The Absorbent Mind, p. 221.
When my son was a toddler, he was intrigued by the minutiae of his environment. Ants crawling along the pathway were fascinating to him. Their tiny parade seemed to race from one place to another. As his tiny foot lifted in an attempt to learn what would happen if they were crushed, I gently stopped him, saying, “Ants are living creatures. Let’s watch where they are going instead.” Following their linear progression, we quietly observed them carrying food back to their nest.
The Absorbent Mind, Chapter 21: Children’s Possessiveness and Its Transformations
This type of care and observation was repeated with all living things. Flowers were examined to count how many petals they had or observe the delicate shades of their color variations. Glistening spider webs were viewed as fragile gossamer lace. Birds’ nests were marveled over as new life appeared from tiny speckled eggs. Gone was the desire for destruction, replaced with a gentle reverence for all creatures, great and small.
Montessori tells us concentration allows the child to master control: “once his attention has been focused, he becomes his own master and can exert control over his world.” (Montessori, p. 217) It follows then that lack of concentration is a lack of control: “Without concentration, it is the objects about him which possess the child. He feels the call of each and goes from one to another.” (Montessori, p. 217)
After the ability to concentrate is developed comes perseverance. We see this throughout the Montessori environment by the children’s internal drive to repeat exercises and activities over and over again. This repetition comes from the natural desire to carry through a task that has begun. In children, Montessori says, it is a natural instinct. Adults do it by thinking about it.
So important is it for children to develop concentration and perseverance that “children who have been prevented from developing fully often show character traits that disappear when they become normalized through work.” We cannot force the child to concentrate for his very instinct is to break away from adult control. What we must do is find that which sparks enough interest in the child to encourage him to concentrate on his own.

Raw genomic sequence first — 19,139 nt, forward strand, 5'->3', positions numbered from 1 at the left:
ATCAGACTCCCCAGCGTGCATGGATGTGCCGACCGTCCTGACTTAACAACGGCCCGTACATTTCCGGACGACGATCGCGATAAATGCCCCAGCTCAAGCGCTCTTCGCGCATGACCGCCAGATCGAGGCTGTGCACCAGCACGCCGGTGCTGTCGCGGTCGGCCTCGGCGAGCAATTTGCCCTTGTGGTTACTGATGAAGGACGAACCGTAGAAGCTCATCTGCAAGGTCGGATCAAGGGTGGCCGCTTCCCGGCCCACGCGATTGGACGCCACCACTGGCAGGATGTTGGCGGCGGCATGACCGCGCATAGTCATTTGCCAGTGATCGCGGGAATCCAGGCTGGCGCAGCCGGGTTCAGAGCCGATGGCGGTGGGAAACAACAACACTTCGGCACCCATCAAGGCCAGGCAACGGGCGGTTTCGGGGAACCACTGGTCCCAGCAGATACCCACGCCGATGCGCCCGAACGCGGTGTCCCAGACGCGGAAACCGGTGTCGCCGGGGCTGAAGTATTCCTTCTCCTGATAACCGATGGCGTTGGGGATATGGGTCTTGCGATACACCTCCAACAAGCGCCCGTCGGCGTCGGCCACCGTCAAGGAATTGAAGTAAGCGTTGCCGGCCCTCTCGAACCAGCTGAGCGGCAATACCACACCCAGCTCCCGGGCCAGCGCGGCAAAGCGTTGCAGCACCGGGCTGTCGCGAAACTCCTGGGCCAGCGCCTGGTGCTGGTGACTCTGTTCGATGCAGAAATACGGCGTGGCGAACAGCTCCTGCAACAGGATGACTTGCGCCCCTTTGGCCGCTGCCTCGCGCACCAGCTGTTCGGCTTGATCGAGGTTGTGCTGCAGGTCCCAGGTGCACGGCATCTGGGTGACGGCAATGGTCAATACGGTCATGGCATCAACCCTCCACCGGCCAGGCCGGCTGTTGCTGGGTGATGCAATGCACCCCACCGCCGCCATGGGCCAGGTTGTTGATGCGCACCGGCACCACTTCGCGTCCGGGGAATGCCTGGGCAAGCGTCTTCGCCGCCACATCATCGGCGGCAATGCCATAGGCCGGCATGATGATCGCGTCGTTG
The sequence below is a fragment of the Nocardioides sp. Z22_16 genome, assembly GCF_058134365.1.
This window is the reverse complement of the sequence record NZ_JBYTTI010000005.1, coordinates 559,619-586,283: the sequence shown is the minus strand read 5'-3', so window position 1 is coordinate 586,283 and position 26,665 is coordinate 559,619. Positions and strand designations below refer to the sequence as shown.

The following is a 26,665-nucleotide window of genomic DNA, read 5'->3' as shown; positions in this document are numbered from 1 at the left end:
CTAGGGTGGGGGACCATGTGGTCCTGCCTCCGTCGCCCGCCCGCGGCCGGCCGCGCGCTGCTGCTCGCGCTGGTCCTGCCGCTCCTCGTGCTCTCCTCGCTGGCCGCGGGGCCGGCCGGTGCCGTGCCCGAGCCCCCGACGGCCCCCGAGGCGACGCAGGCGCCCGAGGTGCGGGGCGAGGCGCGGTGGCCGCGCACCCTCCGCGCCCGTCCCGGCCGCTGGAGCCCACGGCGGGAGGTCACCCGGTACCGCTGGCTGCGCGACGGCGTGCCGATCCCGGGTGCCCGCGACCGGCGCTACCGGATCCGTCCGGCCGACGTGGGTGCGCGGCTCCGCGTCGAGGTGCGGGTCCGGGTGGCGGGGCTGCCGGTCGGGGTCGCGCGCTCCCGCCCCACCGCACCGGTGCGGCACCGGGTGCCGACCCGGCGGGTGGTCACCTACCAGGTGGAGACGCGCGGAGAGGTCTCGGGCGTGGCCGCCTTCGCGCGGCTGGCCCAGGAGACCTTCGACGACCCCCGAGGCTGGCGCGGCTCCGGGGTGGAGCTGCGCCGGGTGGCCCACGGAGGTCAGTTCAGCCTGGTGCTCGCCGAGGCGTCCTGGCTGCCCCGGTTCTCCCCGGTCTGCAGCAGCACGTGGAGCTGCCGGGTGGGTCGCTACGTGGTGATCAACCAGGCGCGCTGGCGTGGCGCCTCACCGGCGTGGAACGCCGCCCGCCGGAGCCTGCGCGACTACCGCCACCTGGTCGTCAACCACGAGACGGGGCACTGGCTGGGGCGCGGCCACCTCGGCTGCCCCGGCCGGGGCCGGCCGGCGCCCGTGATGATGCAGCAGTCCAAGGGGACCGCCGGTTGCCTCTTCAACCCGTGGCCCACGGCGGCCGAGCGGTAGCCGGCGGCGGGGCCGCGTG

When given the freedom to be interested in all things, the child does not focus on possessions but on the knowledge of the objects around him.
Possessiveness takes two forms: possessing a desired object and understanding how it works. When the child understands the complexities of the mechanism behind the object, his desire to destroy them is lost. The intellect refocuses away from destruction and the child builds concentration to learn all he can from the object. “This love for his environment makes the child treat it with great care and handle everything in it with the utmost delicacy.” (Montessori, p. 220)
Montessori tells us that, like other undesired behaviors, “we can never cure destructiveness by preaching.” (Montessori, p. 220) This may stop a child’s unwanted behavior for a short while, but it will not deter future repetitions. “Only work and concentration, bringing knowledge and love, can induce a transformation which discloses the spiritual man to previously lying hidden.” (Montessori, p. 220)
The care my son developed for living creatures has always stayed with him. When he was still young and others ran to stomp on a spider, he stopped them by showing them how the spider spun its web. He was hurt when he saw others hurting the tiny creatures in his environment. And even now, at age 18, while he may cringe when finding a spider in the house, he will come ask me to relocate it outside rather than destroy a life.
© North American Montessori Center - originally posted in its entirety at Montessori Teacher Training on Thursday, October 16, 2014.